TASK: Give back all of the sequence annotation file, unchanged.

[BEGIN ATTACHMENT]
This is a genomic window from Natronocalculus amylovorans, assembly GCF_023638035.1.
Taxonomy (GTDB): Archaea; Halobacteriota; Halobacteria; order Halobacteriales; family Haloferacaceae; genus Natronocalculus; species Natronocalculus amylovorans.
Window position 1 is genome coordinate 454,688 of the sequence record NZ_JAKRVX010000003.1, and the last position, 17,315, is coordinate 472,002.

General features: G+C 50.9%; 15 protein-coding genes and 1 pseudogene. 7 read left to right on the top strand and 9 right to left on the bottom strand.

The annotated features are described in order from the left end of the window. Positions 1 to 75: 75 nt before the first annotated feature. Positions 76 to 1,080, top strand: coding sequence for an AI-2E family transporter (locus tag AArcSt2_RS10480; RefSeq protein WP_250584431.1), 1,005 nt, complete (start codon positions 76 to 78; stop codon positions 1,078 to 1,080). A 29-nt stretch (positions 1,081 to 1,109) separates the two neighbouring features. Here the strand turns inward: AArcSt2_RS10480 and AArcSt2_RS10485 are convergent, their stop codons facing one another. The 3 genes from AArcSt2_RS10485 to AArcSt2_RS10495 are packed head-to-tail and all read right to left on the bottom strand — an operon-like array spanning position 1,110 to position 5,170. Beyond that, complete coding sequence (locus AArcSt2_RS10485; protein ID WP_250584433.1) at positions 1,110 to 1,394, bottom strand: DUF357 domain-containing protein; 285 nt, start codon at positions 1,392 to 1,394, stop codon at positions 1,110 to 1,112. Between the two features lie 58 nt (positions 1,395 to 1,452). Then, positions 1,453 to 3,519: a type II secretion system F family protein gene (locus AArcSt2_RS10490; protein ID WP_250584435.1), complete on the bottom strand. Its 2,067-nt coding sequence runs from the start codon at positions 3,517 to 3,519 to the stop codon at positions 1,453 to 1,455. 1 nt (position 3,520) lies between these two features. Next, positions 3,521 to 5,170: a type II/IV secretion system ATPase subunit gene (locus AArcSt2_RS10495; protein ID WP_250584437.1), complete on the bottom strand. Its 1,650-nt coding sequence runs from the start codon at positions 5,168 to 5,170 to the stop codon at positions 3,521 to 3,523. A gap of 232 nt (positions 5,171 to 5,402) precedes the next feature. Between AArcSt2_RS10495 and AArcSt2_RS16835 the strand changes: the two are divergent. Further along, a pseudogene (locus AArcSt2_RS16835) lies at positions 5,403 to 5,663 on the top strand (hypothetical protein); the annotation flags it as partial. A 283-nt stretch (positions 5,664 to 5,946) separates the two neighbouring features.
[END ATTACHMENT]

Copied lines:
This is a genomic window from Natronocalculus amylovorans, assembly GCF_023638035.1.
Taxonomy (GTDB): Archaea; Halobacteriota; Halobacteria; order Halobacteriales; family Haloferacaceae; genus Natronocalculus; species Natronocalculus amylovorans.
Window position 1 is genome coordinate 454,688 of the sequence record NZ_JAKRVX010000003.1, and the last position, 17,315, is coordinate 472,002.

General features: G+C 50.9%; 15 protein-coding genes and 1 pseudogene. 7 read left to right on the top strand and 9 right to left on the bottom strand.

The annotated features are described in order from the left end of the window. Positions 1 to 75: 75 nt before the first annotated feature. Positions 76 to 1,080, top strand: coding sequence for an AI-2E family transporter (locus tag AArcSt2_RS10480; RefSeq protein WP_250584431.1), 1,005 nt, complete (start codon positions 76 to 78; stop codon positions 1,078 to 1,080). A 29-nt stretch (positions 1,081 to 1,109) separates the two neighbouring features. Here the strand turns inward: AArcSt2_RS10480 and AArcSt2_RS10485 are convergent, their stop codons facing one another. The 3 genes from AArcSt2_RS10485 to AArcSt2_RS10495 are packed head-to-tail and all read right to left on the bottom strand — an operon-like array spanning position 1,110 to position 5,170. Beyond that, complete coding sequence (locus AArcSt2_RS10485; protein ID WP_250584433.1) at positions 1,110 to 1,394, bottom strand: DUF357 domain-containing protein; 285 nt, start codon at positions 1,392 to 1,394, stop codon at positions 1,110 to 1,112. Between the two features lie 58 nt (positions 1,395 to 1,452). Then, positions 1,453 to 3,519: a type II secretion system F family protein gene (locus AArcSt2_RS10490; protein ID WP_250584435.1), complete on the bottom strand. Its 2,067-nt coding sequence runs from the start codon at positions 3,517 to 3,519 to the stop codon at positions 1,453 to 1,455. 1 nt (position 3,520) lies between these two features. Next, positions 3,521 to 5,170: a type II/IV secretion system ATPase subunit gene (locus AArcSt2_RS10495; protein ID WP_250584437.1), complete on the bottom strand. Its 1,650-nt coding sequence runs from the start codon at positions 5,168 to 5,170 to the stop codon at positions 3,521 to 3,523. A gap of 232 nt (positions 5,171 to 5,402) precedes the next feature. Between AArcSt2_RS10495 and AArcSt2_RS16835 the strand changes: the two are divergent. Further along, a pseudogene (locus AArcSt2_RS16835) lies at positions 5,403 to 5,663 on the top strand (hypothetical protein); the annotation flags it as partial. A 283-nt stretch (positions 5,664 to 5,946) separates the two neighbouring features.